The logistical expertise and manpower of the Halifax Regional Search and Rescue team has enabled the E2C to grow and become a much-anticipated event in the Atlantic Canadian Orienteering and Adventure Racing Community. Evaluation and planning for the following year’s event begins almost immediately after the final controls have been collected. The event planning committee meetings begin in September and increase in frequency as the event approaches. Safety is paramount in any SAR training activity.  All teams are required to take safety equipment (compass, whistle, matches, knife, water) with them into the woods. These items are checked before control cards are handed out. Local Scout and Guide groups are recruited to man 24-hour safety camps and water supply points located around the course. SAR personnel patrol the forest roads continuously on ATVs with GPS locaters and radio communication. Trained Wilderness first-responders are on-hand and can be taken by the ATVs to the remote locations if necessary. Two custom-designed SAR $250,000 vehicles (most of the money for purchase was raised by members through events such as the E2C) are located at the Start/Finish area throughout the event. The Command Unit can display the location of the patrol vehicles on large screen TV and serves as the communications centre’ it is also used for scoring and results. The second vehicle serves as the Logistics Support, providing refreshments and a rest area for the many volunteers.

Competition Classes
For both the 24 and 8 hour events there are 4 available categories of competition. For the elite orienteers/adventure racers, the Public Competitive Category requires teams of two. For the Recreational, Emergency Responder, and Armed Forces teams there is no limit on the number of competitors in each team. For all categories, teams must adhere to the rule that their members must remain within voice contact at all times. Each team is free to choose a team name – imaginations have run wild for choices! A few examples – We’re Lost Again, Dad!, Lost in Declination, Eco Challenged, Boondock Harriers, Hail to the Chimp, 414lbs of Atrophy, My Compass Is Wrong Again, Wake Us When It’s Over.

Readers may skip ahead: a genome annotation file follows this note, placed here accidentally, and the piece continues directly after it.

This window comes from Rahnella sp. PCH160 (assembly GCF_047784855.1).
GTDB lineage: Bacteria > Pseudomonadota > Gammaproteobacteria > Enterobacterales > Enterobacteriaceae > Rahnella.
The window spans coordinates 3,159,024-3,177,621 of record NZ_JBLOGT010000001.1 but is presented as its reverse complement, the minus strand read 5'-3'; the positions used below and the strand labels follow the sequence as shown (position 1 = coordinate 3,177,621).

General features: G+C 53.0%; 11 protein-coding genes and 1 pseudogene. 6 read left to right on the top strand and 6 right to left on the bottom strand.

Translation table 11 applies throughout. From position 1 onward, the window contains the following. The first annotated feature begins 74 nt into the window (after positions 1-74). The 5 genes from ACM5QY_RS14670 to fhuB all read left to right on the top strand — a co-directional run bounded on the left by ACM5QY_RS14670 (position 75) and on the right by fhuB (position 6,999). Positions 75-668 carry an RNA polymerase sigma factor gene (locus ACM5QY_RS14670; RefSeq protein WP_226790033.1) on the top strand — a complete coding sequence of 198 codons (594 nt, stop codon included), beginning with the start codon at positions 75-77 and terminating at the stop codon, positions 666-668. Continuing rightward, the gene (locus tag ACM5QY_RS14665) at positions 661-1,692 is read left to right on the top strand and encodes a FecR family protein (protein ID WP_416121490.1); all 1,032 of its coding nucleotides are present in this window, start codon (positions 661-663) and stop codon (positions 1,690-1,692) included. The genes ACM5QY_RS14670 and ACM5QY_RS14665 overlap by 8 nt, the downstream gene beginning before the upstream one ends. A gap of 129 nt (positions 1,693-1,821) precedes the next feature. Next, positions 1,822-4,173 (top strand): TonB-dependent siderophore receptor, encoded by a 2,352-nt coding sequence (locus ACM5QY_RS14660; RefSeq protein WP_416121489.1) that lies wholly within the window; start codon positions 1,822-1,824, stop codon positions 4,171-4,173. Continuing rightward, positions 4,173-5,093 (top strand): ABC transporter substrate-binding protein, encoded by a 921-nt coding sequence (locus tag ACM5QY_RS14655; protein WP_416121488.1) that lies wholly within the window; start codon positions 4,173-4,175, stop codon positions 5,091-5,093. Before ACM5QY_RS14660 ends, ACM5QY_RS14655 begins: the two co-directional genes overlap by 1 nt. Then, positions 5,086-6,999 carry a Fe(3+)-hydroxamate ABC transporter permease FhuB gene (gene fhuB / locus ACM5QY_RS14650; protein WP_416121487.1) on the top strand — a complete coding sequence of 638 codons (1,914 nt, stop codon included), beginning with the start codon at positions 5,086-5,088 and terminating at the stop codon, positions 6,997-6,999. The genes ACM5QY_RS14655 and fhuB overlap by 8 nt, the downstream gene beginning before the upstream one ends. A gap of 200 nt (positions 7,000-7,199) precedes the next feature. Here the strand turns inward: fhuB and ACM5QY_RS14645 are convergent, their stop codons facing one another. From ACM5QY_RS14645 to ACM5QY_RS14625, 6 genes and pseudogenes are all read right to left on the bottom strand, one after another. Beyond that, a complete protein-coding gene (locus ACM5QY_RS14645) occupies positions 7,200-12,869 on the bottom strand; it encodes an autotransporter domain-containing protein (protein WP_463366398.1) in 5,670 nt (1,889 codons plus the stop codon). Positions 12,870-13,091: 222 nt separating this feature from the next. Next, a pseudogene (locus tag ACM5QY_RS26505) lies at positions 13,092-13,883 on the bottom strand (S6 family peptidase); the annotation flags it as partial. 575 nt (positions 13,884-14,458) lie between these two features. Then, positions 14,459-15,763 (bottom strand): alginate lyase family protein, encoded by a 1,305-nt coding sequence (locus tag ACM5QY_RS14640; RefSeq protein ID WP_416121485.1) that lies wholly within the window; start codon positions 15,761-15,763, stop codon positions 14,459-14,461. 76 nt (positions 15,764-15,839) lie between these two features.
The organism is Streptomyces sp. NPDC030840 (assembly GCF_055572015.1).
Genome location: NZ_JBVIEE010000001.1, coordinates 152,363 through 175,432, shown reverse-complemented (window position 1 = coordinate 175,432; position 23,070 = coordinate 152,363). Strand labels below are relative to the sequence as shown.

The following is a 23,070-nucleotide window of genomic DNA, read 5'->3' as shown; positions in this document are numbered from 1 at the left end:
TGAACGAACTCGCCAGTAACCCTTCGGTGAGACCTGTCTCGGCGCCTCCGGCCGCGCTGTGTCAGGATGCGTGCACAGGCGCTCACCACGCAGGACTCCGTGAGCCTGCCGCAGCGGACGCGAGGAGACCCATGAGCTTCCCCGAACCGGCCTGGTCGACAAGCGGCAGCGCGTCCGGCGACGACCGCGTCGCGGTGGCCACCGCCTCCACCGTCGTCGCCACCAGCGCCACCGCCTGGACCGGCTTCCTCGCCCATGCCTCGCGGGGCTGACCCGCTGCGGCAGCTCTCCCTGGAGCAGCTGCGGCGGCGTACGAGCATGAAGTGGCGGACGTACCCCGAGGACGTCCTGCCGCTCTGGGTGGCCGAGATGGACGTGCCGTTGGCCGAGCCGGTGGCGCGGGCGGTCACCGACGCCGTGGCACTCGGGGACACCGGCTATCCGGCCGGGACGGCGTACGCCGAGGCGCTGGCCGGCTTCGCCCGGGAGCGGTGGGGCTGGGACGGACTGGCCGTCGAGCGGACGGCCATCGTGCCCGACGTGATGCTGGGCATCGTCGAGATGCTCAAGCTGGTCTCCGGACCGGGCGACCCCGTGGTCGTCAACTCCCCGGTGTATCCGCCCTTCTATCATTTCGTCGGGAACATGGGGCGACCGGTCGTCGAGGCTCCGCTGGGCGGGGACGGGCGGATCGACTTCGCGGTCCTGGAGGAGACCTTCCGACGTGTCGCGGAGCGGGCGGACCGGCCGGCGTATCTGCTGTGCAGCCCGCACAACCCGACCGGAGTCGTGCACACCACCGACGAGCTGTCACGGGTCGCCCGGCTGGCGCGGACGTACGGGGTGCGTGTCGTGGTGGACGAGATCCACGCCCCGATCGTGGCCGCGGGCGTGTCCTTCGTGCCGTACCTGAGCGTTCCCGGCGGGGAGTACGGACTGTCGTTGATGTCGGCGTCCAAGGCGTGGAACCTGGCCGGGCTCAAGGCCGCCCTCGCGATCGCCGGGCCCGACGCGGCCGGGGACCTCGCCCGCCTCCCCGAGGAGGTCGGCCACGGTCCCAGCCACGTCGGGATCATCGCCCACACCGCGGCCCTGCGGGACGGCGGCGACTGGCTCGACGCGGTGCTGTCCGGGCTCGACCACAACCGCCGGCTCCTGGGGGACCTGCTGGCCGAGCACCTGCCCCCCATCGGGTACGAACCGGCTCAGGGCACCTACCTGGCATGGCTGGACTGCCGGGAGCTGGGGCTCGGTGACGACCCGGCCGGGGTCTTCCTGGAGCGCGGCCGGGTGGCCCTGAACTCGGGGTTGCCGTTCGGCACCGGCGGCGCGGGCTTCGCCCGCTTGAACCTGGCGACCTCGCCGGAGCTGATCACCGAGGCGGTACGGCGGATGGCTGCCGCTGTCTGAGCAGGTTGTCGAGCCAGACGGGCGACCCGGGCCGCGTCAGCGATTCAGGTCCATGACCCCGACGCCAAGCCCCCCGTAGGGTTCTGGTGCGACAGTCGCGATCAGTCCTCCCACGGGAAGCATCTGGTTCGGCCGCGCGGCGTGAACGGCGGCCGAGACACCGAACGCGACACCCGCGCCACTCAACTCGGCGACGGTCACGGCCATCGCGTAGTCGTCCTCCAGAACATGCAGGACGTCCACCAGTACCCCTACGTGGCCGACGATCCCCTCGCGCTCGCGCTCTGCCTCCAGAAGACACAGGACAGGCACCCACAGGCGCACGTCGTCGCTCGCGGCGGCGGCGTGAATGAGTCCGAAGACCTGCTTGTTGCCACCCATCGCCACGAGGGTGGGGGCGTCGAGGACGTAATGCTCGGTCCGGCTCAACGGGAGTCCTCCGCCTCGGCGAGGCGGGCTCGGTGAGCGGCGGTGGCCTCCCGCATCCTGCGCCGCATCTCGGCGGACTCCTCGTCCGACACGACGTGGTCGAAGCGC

For the Elite
Since 2008 generous sponsorship has enabled the award of monetary prizes to the first three teams in the 24 Hour Competitive category, with a $1,000 cheque awarded to the winning team and $500 and $250 to the 2nd and 3rd teams respectively. For the first time this year, monetary prizes will be awarded to the first three teams in the 8 hour event. Several sponsors’ prizes are also awarded to the teams raising the most in pledges prior to the event.

Rewards
One of the unique highlights of the event is the banquet held at the awards ceremony after both the 8 hour and 24 hour events. Here the sore and weary can share their stories from the woods over a substantial 3-course Turkey or Roast Beef dinner, freshly prepared by the HRSAR logistics team before they face their journeys home.

2010 Maps
Map A / Map B / Map C

Sign-Up Now
Be part of North America’s largest Orienteering Event – Go to ecoendurancechallenge.ca

Quotes from competitors from previous years

  • “I kind of like these compass thingies. When you find the control point it is a real good feeling that you have read the map correctly, taken into account the declination, and bingo there it is- just where you expected to find it”.
  • “We may not be the winners but I get great satisfaction from just completing the damn thing”.
  • “To start, we both would like to thank the HRSAR and the volunteers who organized and put this race on. Hats off to the volunteers, especially the lonely water station in the south end of the watershed”.
  • “The event itself was fantastic. Well organized and lots of fun. The food on Sunday was an unexpected bonus. We’ll definitely be back next year”.
  • “The meal was fantastic at the Lions Club hall and the emergency hotdogs and hamburgers at the base station were a sight for hungry stomachs.”